As group members jostled for position behind High Street Gate, Whim 'n Rhythm and the Whiffenpoofs, Yale's senior singing groups, opened the night with a series of songs before helping to countdown to the beginning of the festivities. For Erika Shumate '06, a member of Proof of the Pudding and the person responsible for making sure her group reached their desired freshman first, tap night was about more than singing.
"I've been through an intense practice so far and I've been hurdling fences to warm up," Shumate said. "It's war and we need to use war tactics."
Eager freshmen were not the only people admiring the mayhem. Rita Braver, a correspondent for the show "Sunday Morning" on CBS, was on hand to film tap night for a story about the nation's a cappella scene.
Oxford University Press composer Bob Chilcott's arrangement of the Chanukah song "S'vivon" (from Three Israeli Songs - SATB) will be performed during the series premiere of the CBS dramatic series Joan of Arcadia, airing this Friday, September 26, at 8:00PM Eastern Time. Stars Joe Mantegna, Mary Steenburgen, Amber Tamblyn, Jason Ritter and Michael Welch.
Chilcott is a former King's Singer and a shining star of the British choral scene, both as a composer and as a conductor. His compositions and arrangements are performed worldwide, and he is a much sought-after conductor and choral trainer in Britain, the U.S. and Europe.
September 23, 2003
Multiple GRAMMY winners (12) The Manhattan Transfer release their latest recording today called "Couldn't Be Hotter". Recorded from a concert performance in Tokyo it is their first live recording in seven years. Listen to My Foolish Heart and Stompin at Mahogany Hall in Real Audio.
Record label promotional flyers (pdf)
Voice of America
Ever wonder what a Voice of America employee does when he or she retires? If you're Paul Modic and Fred Coffey, Jr., the answer is barbershop singing. Modic joined The Singing Capital Chorus 16 years ago after serving as VOA's Director of Programs.
"I particularly enjoy the comradarie and the fact that it's people from all different walks of life brought together just by a love of singing, a cappella singing," he said. "When the chapter was founded, there was nothing off-color and no raucous humor. It's all just for the love of singing."
September 22, 2003
Today is the official launch of this humble blog!!
Welcome readers to this spot on the internet where we gather and publish news items, articles, photos, features, gossip and happenings that are all about that most wonderful art form known as a cappella music.
We started this blog at the beginning of September and are pleased by the amount of news gathered so far. We can't always promise daily posts but are quite confident that there will always be a steady stream of newsworthy items.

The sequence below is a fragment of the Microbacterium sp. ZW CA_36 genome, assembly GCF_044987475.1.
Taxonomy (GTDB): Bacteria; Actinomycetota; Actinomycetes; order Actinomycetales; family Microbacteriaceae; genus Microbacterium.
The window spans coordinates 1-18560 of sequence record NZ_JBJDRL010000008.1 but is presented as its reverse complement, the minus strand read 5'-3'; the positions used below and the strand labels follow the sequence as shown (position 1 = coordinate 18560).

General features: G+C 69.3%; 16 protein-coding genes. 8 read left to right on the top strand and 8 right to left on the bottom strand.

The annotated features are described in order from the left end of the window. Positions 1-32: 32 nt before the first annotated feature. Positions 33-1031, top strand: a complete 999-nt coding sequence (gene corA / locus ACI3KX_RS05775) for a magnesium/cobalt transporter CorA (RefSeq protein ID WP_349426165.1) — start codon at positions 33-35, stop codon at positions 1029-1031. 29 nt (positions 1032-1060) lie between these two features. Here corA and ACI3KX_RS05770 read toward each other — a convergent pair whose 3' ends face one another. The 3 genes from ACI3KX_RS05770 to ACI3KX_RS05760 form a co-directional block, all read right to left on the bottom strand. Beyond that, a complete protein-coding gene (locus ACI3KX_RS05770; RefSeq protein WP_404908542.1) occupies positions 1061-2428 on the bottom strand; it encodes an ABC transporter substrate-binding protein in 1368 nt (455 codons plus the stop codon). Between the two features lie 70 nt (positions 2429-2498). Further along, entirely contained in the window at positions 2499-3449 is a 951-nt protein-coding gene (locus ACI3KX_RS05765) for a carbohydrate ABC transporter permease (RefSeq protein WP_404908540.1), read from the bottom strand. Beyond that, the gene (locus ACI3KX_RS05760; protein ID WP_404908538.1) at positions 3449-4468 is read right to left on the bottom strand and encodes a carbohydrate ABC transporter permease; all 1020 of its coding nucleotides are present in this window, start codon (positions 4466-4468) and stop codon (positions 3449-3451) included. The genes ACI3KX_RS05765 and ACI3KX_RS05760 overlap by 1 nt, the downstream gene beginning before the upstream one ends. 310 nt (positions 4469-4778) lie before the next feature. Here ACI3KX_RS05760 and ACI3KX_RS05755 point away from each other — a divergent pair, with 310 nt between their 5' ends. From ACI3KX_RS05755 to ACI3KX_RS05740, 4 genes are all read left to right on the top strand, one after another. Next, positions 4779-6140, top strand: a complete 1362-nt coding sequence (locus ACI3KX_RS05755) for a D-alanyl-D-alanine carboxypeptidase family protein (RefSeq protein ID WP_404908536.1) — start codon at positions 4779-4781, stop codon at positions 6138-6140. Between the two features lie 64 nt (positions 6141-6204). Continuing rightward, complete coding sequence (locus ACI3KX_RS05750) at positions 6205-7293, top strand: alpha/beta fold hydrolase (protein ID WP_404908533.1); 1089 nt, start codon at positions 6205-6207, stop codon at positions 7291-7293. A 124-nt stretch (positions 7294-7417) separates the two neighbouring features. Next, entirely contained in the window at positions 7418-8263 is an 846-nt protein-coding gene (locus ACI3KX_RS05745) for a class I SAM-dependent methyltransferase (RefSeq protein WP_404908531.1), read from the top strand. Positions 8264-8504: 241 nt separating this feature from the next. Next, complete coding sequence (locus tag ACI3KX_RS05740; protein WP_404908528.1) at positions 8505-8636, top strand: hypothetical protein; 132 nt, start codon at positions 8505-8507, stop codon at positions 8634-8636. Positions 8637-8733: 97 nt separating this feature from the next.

We invite you to comment on the postings and add your insights.
If you enjoy reading this blog then we ask you kindly to add a link to us to help further spread the news. And if you have a news item you think others would find interesting then please do send us an e-mail.
The Royal Festival Hall in London begins it's acclaimed choral series WorldVoice this week. Featured choirs include the Tapiola Choir, The Sixteen, Westminster Abby Choir, The Rustavi Choir and others from around the world.
Singing in a group is an ancient human musical activity which unites societies profoundly - a song's words contain the deepest beliefs of a society, and the occasions for singing are momentous: births, weddings, funerals and festivals. In drawing together a festival of choral music from across the globe, I am drawn to the way that most peoples still use choral music for its most fundamental purpose: celebration. Choirs from all over the world have been invited to take part, and each one of them has been chosen because it represents the very best in its tradition.
(William Robson, Artistic Director, WorldVoice)
September 19, 2003
Congratulations to the new 2003 Sweet Adelines Queens of Harmony quartet champions Brava! who won out over tough competition at the annual event held this year in Phoenix, Arizona. Taking top honors for winning chorus was the 127 member Melodeers from Northbrook, Il directed by Jim Arns.
September 18, 2003
Yale Daily News
Discord over deadlines taints a cappella rush
Every fall, the Singing Groups Council works to ensure that the competition among Yale's a cappella groups for the best and brightest freshman singers is in perfect harmony. This year, however, problems between the Yale College Dean's Office, the Duke's Men, and the Council has led to a rush of discord.